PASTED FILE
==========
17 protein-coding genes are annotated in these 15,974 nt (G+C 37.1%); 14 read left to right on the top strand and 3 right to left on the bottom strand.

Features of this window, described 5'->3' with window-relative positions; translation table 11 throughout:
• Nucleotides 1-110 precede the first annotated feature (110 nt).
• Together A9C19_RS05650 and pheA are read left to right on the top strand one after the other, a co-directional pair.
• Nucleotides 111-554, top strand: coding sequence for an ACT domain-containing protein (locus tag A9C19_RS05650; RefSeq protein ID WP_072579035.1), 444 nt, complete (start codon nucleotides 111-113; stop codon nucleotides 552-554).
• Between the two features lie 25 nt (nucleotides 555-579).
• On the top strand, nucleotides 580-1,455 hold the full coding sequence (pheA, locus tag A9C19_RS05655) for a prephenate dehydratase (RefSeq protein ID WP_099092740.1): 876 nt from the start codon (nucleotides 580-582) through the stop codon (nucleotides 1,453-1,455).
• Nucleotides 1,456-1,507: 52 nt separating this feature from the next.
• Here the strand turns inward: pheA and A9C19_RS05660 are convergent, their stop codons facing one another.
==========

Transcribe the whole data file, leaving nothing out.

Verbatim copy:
17 protein-coding genes are annotated in these 15,974 nt (G+C 37.1%); 14 read left to right on the top strand and 3 right to left on the bottom strand.

Features of this window, described 5'->3' with window-relative positions; translation table 11 throughout:
• Nucleotides 1-110 precede the first annotated feature (110 nt).
• Together A9C19_RS05650 and pheA are read left to right on the top strand one after the other, a co-directional pair.
• Nucleotides 111-554, top strand: coding sequence for an ACT domain-containing protein (locus tag A9C19_RS05650; RefSeq protein ID WP_072579035.1), 444 nt, complete (start codon nucleotides 111-113; stop codon nucleotides 552-554).
• Between the two features lie 25 nt (nucleotides 555-579).
• On the top strand, nucleotides 580-1,455 hold the full coding sequence (pheA, locus tag A9C19_RS05655) for a prephenate dehydratase (RefSeq protein ID WP_099092740.1): 876 nt from the start codon (nucleotides 580-582) through the stop codon (nucleotides 1,453-1,455).
• Nucleotides 1,456-1,507: 52 nt separating this feature from the next.
• Here the strand turns inward: pheA and A9C19_RS05660 are convergent, their stop codons facing one another.